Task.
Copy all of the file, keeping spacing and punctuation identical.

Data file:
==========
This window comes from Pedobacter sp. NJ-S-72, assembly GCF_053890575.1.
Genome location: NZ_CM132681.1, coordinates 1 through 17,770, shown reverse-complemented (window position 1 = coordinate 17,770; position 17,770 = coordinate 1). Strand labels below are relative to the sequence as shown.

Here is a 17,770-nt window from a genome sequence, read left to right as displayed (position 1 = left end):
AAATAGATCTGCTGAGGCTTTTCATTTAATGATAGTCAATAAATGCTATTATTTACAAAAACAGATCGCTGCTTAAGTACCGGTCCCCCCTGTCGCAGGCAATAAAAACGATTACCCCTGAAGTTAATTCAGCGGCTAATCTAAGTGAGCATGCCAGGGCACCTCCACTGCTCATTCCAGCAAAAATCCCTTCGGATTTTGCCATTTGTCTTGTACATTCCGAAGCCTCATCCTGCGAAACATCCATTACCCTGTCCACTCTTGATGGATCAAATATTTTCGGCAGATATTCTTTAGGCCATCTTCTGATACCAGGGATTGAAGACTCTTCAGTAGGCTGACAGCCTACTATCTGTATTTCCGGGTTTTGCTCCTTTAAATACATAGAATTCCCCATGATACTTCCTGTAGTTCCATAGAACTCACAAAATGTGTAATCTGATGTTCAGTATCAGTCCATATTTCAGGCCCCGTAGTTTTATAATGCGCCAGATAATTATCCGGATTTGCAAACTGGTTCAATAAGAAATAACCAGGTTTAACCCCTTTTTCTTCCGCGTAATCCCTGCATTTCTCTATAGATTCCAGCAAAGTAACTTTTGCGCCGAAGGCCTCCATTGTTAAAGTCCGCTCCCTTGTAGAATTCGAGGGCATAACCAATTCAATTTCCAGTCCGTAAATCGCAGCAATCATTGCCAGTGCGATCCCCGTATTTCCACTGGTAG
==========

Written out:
This window comes from Pedobacter sp. NJ-S-72, assembly GCF_053890575.1.
Genome location: NZ_CM132681.1, coordinates 1 through 17,770, shown reverse-complemented (window position 1 = coordinate 17,770; position 17,770 = coordinate 1). Strand labels below are relative to the sequence as shown.

Here is a 17,770-nt window from a genome sequence, read left to right as displayed (position 1 = left end):
AAATAGATCTGCTGAGGCTTTTCATTTAATGATAGTCAATAAATGCTATTATTTACAAAAACAGATCGCTGCTTAAGTACCGGTCCCCCCTGTCGCAGGCAATAAAAACGATTACCCCTGAAGTTAATTCAGCGGCTAATCTAAGTGAGCATGCCAGGGCACCTCCACTGCTCATTCCAGCAAAAATCCCTTCGGATTTTGCCATTTGTCTTGTACATTCCGAAGCCTCATCCTGCGAAACATCCATTACCCTGTCCACTCTTGATGGATCAAATATTTTCGGCAGATATTCTTTAGGCCATCTTCTGATACCAGGGATTGAAGACTCTTCAGTAGGCTGACAGCCTACTATCTGTATTTCCGGGTTTTGCTCCTTTAAATACATAGAATTCCCCATGATACTTCCTGTAGTTCCATAGAACTCACAAAATGTGTAATCTGATGTTCAGTATCAGTCCATATTTCAGGCCCCGTAGTTTTATAATGCGCCAGATAATTATCCGGATTTGCAAACTGGTTCAATAAGAAATAACCAGGTTTAACCCCTTTTTCTTCCGCGTAATCCCTGCATTTCTCTATAGATTCCAGCAAAGTAACTTTTGCGCCGAAGGCCTCCATTGTTAAAGTCCGCTCCCTTGTAGAATTCGAGGGCATAACCAATTCAATTTCCAGTCCGTAAATCGCAGCAATCATTGCCAGTGCGATCCCCGTATTTCCACTGGTAG